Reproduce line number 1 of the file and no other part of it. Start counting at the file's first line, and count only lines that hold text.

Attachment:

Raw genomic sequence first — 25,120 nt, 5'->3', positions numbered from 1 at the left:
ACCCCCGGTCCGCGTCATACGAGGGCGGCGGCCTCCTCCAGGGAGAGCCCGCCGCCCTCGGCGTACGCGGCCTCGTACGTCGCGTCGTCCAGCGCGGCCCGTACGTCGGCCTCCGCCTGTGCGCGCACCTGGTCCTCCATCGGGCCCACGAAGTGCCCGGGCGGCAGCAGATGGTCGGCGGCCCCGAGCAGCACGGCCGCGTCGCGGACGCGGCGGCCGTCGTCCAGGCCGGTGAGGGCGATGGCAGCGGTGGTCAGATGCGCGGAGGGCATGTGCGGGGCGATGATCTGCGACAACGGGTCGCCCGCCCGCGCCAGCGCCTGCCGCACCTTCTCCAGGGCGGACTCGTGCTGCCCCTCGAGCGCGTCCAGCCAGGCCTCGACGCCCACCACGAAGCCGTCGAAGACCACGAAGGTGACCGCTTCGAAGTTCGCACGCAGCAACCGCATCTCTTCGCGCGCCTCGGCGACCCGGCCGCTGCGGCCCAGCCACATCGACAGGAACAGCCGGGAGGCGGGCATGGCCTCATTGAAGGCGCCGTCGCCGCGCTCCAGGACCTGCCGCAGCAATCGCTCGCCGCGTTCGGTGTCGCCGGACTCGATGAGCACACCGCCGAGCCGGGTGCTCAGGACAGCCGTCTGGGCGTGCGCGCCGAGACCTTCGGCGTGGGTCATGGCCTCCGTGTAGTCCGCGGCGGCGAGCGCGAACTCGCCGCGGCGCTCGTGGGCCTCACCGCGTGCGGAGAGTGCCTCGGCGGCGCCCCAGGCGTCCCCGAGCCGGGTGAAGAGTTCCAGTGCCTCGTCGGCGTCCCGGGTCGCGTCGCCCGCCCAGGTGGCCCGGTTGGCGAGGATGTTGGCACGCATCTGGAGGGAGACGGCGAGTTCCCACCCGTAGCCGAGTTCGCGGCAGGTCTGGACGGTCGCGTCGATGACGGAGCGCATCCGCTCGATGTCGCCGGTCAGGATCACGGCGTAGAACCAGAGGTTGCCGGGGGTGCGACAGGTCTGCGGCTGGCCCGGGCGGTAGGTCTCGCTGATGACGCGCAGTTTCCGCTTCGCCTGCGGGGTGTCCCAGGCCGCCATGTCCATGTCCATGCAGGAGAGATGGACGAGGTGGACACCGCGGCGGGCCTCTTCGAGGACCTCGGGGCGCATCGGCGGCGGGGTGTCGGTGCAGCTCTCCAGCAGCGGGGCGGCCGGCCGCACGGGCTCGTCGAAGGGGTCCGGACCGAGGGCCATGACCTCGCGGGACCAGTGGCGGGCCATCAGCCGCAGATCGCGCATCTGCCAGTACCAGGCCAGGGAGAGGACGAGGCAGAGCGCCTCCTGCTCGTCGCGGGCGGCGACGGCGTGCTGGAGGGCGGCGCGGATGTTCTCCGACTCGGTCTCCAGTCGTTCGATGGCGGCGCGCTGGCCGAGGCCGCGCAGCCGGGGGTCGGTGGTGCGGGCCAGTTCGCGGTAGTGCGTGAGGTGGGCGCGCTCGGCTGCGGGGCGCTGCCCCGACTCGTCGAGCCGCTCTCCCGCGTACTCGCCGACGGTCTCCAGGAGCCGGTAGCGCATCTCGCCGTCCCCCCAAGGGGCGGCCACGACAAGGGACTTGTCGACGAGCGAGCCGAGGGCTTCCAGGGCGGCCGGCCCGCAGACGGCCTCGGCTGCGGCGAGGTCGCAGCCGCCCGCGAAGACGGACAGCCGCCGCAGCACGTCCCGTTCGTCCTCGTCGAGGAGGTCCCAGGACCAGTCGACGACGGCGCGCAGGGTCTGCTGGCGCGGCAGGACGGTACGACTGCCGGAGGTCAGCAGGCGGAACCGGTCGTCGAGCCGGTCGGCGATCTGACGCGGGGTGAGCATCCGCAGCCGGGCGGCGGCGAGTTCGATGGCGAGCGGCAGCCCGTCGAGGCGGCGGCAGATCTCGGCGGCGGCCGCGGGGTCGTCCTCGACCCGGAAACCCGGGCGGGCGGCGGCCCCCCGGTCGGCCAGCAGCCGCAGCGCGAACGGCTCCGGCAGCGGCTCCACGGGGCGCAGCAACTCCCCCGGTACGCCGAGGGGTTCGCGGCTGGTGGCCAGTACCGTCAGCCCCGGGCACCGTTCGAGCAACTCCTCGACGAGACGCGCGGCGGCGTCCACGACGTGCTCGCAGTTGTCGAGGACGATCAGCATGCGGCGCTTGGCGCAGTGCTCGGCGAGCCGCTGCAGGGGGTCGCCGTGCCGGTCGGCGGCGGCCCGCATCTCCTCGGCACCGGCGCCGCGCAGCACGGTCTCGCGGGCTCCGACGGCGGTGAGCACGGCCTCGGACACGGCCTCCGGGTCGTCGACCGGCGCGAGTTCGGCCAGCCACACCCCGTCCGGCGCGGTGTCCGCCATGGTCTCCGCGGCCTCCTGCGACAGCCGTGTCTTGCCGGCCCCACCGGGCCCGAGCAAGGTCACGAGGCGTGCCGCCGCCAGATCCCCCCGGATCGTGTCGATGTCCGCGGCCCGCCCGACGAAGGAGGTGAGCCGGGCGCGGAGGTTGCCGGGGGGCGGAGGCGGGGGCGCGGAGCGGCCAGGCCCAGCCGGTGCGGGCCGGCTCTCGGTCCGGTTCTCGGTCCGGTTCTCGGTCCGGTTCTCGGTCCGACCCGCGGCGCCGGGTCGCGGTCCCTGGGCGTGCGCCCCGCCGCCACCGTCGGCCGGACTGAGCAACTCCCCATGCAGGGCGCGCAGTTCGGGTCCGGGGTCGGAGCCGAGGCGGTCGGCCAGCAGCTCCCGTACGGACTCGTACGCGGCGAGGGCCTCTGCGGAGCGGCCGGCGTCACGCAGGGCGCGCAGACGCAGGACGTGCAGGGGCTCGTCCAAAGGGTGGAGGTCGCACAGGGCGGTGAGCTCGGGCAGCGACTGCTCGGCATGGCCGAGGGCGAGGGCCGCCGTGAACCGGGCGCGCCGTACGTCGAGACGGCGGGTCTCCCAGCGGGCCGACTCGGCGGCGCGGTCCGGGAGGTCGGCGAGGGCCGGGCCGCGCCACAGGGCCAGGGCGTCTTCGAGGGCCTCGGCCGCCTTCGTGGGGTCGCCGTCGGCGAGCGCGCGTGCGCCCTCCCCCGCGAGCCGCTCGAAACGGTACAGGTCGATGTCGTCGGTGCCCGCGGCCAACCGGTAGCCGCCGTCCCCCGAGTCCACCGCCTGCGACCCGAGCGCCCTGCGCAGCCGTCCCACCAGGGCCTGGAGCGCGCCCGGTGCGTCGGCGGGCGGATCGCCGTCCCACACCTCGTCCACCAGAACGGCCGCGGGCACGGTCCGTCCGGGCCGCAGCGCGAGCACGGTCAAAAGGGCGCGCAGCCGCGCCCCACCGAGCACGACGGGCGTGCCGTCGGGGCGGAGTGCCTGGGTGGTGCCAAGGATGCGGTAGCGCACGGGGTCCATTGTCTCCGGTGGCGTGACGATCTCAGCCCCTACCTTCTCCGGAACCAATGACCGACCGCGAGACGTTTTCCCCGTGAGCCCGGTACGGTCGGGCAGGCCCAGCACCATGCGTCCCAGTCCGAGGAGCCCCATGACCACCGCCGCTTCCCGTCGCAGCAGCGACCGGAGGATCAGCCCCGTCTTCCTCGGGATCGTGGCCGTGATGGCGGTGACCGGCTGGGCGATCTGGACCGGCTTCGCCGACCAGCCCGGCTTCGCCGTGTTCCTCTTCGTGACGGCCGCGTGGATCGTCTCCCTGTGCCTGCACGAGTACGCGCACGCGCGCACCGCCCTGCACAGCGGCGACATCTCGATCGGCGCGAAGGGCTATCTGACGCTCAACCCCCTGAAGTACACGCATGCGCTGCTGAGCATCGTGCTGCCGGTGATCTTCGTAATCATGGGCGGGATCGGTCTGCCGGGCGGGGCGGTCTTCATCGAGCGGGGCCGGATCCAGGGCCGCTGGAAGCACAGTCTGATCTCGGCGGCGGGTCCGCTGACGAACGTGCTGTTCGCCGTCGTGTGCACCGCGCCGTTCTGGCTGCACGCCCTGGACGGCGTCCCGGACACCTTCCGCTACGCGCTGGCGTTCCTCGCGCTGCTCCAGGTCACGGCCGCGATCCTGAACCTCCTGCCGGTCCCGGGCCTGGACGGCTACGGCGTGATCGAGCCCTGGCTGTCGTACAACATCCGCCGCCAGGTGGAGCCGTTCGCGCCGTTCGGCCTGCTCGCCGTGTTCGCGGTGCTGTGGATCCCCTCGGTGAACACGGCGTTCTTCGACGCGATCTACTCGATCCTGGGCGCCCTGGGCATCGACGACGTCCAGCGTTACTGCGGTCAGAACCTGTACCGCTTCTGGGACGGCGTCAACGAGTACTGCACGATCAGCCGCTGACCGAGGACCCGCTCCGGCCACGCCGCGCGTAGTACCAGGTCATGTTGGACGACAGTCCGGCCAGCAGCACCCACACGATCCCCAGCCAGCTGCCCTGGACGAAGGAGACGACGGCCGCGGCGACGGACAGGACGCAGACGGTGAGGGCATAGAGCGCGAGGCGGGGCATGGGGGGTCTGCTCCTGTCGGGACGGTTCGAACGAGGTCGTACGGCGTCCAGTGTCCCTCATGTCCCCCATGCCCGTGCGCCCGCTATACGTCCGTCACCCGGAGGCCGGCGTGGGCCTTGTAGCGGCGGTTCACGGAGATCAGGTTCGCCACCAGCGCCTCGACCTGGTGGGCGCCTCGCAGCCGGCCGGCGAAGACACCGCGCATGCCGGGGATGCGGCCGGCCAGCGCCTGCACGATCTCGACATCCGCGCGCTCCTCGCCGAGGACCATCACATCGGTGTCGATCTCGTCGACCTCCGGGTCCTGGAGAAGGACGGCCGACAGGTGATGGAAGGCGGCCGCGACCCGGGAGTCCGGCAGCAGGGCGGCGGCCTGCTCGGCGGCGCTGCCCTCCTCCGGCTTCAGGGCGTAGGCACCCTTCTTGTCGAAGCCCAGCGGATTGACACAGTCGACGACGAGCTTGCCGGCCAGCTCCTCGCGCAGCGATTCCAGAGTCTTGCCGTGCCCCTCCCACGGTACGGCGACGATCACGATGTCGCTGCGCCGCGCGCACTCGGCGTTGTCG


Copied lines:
Raw genomic sequence first — 25,120 nt, 5'->3', positions numbered from 1 at the left: